Originally published by the World Bank Group here

co-authored with Patricio V. Marquez, Shekhar Saxena

A portrait of Miliett Kangar at JFK Medical Center and E.S. Grant Mental Health Hospital in Monrovia, Liberia on March 07, 2016.  (Miliett did not want to show her face in the picture)

Photo © Dominic Chavez/World Bank

In 2016, a lot of effort was placed on shining the light on mental health as a neglected issue in the global health and development agendas.  The flagship event organized by the World Bank Group (WBG) and the World Health Organization (WHO) during the Spring Meetings of the WBG/IMF held in Washington D.C. was an important step to galvanize attention and commitment to change this situation.

There are countries, such as Canada, that show that well-designed frameworks, built upon broad consultations involving local, regional, and national groups, agencies, governments, and vulnerable population groups such as Indigenous peoples and people with lived experience, and that enjoy the highest level of political commitment, can serve as good roadmaps for advancing the mental health agenda over the medium term.

The “Changing Directions, Changing Lives: The Mental Health Strategy for Canada”, along with the “Advancing the Mental Health Strategy for Canada: A Framework for Action (2017–2022)” adopted to accelerate uptake and implementation of the strategy, offer some lessons for designing and implementing comprehensive national mental health strategies.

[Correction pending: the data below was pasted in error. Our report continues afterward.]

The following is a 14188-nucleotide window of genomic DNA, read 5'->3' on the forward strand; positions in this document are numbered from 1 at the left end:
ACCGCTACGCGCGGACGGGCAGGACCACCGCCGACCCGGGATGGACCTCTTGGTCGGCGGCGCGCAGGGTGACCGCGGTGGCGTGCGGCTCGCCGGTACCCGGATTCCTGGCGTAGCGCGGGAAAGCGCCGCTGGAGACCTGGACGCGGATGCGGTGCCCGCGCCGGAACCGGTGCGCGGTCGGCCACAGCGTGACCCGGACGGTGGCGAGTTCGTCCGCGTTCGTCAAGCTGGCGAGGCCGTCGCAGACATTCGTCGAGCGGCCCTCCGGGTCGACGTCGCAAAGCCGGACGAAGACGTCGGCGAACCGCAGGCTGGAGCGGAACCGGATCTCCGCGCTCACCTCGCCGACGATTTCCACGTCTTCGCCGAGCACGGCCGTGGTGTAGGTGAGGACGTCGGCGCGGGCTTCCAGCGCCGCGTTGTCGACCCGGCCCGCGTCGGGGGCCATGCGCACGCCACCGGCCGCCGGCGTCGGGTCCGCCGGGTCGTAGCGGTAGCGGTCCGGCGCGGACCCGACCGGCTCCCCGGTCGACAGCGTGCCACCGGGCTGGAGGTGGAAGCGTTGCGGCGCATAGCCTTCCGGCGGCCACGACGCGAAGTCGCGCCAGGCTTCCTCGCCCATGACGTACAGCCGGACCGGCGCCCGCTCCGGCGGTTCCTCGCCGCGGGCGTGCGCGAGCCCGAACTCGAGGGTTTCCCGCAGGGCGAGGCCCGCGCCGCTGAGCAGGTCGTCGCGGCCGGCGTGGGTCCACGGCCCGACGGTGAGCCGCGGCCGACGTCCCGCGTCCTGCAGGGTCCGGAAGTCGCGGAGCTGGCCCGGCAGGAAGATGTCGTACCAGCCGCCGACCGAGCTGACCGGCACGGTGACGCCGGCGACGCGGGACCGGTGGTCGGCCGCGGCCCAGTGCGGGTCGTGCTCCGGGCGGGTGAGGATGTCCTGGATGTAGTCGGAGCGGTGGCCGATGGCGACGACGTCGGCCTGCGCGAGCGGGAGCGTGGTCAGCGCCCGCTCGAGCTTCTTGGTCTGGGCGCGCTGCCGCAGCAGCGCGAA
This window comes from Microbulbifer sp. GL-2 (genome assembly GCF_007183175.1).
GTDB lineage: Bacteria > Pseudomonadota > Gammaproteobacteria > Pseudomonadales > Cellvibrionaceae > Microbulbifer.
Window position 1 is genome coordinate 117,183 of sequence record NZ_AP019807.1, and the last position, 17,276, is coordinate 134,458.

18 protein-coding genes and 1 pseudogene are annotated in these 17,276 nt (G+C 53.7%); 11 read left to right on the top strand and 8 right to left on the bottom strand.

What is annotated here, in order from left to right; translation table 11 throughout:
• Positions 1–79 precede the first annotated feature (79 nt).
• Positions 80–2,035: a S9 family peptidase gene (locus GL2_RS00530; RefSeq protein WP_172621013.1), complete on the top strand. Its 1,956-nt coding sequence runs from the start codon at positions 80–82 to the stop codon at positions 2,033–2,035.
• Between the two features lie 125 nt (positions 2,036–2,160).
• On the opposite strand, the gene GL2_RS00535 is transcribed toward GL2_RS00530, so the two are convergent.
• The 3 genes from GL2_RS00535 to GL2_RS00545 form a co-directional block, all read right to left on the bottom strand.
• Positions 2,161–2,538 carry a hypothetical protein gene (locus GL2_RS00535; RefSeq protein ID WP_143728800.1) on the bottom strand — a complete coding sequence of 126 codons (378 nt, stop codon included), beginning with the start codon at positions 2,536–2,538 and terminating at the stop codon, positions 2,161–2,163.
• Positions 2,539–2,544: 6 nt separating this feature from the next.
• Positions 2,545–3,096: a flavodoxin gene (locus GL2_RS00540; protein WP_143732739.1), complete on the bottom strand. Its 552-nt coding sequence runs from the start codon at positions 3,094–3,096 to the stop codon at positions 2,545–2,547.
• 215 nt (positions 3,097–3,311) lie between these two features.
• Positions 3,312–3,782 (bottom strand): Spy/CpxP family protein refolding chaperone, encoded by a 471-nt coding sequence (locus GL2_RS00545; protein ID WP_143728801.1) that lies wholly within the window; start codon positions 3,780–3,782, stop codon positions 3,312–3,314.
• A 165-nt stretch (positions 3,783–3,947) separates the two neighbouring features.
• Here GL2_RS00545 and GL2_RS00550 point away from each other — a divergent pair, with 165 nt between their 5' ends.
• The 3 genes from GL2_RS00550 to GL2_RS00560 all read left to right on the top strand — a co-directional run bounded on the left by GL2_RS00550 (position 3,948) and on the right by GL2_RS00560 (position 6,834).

A key aspect of the Canadian mental health strategy is its humanistic orientation.  It positions people living with mental health problems and illnesses and their families as the drivers of change in mental health.  It also recognizes that success depends on the commitment of governments to set policies and fund services, as well as of other actors to regulate, accredit, monitor, and deliver services.  

The framework for action is structured around four pillars that are geared to improve the mental health and well-being of people in Canada and the services they need:

  • Leadership and funding:  the mobilization of commitment and support from the highest political level is critical to better resource the mental health response and increase the capacity to deliver quality, evidence-based, and integrated services and better meet the needs of diverse population groups. While funding is important, it is emphasized that leaders need to focus on achieving parity between physical and mental health care, better integrating mental health and physical health, and fostering collaboration across the health, social, education, and justice sectors.
  • Promotion and prevention:  given the multisectoral nature of mental health problems and illnesses, upstream efforts are needed, placing more emphasis on holistic prevention strategies, promotion of mental wellness, increased awareness and education about positive mental health across the lifespan, and a more refined focus on the social determinants of health in a culturally competent and safe manner.  Promotion and prevention must be complemented with efforts to uphold human rights, social inclusion, and eliminate stigma and discrimination.
  • Access and services:  making timely access to evidence-based, integrated, person-centered, holistic, high-quality mental health services across the continuum of care should be a priority.  People with lived experience and their caregivers must be engaged at all service points and in the policy development process to truly improve the availability and quality of mental health services.